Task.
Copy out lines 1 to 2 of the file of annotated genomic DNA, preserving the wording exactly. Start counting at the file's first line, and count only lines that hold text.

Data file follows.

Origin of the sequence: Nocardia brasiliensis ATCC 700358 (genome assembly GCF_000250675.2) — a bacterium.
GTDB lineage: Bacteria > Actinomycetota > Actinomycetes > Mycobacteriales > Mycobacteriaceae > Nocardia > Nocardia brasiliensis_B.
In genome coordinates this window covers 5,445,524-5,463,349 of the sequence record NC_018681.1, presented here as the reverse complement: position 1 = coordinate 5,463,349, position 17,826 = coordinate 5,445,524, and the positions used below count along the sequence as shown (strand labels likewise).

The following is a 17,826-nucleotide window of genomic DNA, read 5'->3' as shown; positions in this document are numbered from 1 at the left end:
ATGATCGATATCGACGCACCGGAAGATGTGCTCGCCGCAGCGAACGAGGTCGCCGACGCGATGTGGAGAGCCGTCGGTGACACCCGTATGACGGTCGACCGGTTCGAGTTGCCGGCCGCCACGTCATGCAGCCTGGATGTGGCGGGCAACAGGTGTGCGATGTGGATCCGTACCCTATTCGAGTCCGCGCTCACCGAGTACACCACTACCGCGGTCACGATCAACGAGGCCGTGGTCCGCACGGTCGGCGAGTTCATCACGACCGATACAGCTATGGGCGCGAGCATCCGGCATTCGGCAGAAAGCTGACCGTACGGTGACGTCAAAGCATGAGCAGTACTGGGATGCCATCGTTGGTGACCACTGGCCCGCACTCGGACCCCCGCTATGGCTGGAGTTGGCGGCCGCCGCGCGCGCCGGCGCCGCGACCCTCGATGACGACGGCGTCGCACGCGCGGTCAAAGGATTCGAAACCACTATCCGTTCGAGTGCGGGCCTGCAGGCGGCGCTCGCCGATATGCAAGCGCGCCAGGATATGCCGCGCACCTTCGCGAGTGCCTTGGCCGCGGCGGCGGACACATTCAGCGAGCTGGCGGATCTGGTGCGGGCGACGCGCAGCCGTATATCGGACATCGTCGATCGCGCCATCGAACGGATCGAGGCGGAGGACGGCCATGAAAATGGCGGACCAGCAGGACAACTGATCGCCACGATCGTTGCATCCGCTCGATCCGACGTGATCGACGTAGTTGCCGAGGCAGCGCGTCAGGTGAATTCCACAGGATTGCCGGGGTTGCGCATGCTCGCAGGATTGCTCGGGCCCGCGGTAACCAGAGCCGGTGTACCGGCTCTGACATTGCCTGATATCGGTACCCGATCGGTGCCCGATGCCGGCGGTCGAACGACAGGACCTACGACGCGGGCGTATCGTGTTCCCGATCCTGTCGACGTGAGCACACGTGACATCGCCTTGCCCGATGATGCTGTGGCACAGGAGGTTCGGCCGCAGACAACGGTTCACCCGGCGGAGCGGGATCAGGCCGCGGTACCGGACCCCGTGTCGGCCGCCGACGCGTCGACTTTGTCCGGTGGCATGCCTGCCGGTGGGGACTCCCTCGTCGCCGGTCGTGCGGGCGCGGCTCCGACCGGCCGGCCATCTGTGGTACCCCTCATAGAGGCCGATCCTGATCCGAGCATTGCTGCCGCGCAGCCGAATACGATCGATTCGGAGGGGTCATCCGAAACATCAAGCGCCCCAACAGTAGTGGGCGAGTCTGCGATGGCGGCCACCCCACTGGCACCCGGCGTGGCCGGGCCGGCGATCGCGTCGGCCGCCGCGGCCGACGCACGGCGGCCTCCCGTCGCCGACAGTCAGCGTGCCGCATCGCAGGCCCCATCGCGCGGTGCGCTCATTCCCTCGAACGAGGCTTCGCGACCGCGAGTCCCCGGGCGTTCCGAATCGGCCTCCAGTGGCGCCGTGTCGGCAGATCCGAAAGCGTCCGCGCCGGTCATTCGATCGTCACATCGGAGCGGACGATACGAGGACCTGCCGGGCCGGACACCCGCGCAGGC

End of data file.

Origin of the sequence: Nocardia brasiliensis ATCC 700358 (genome assembly GCF_000250675.2) — a bacterium.
GTDB lineage: Bacteria > Actinomycetota > Actinomycetes > Mycobacteriales > Mycobacteriaceae > Nocardia > Nocardia brasiliensis_B.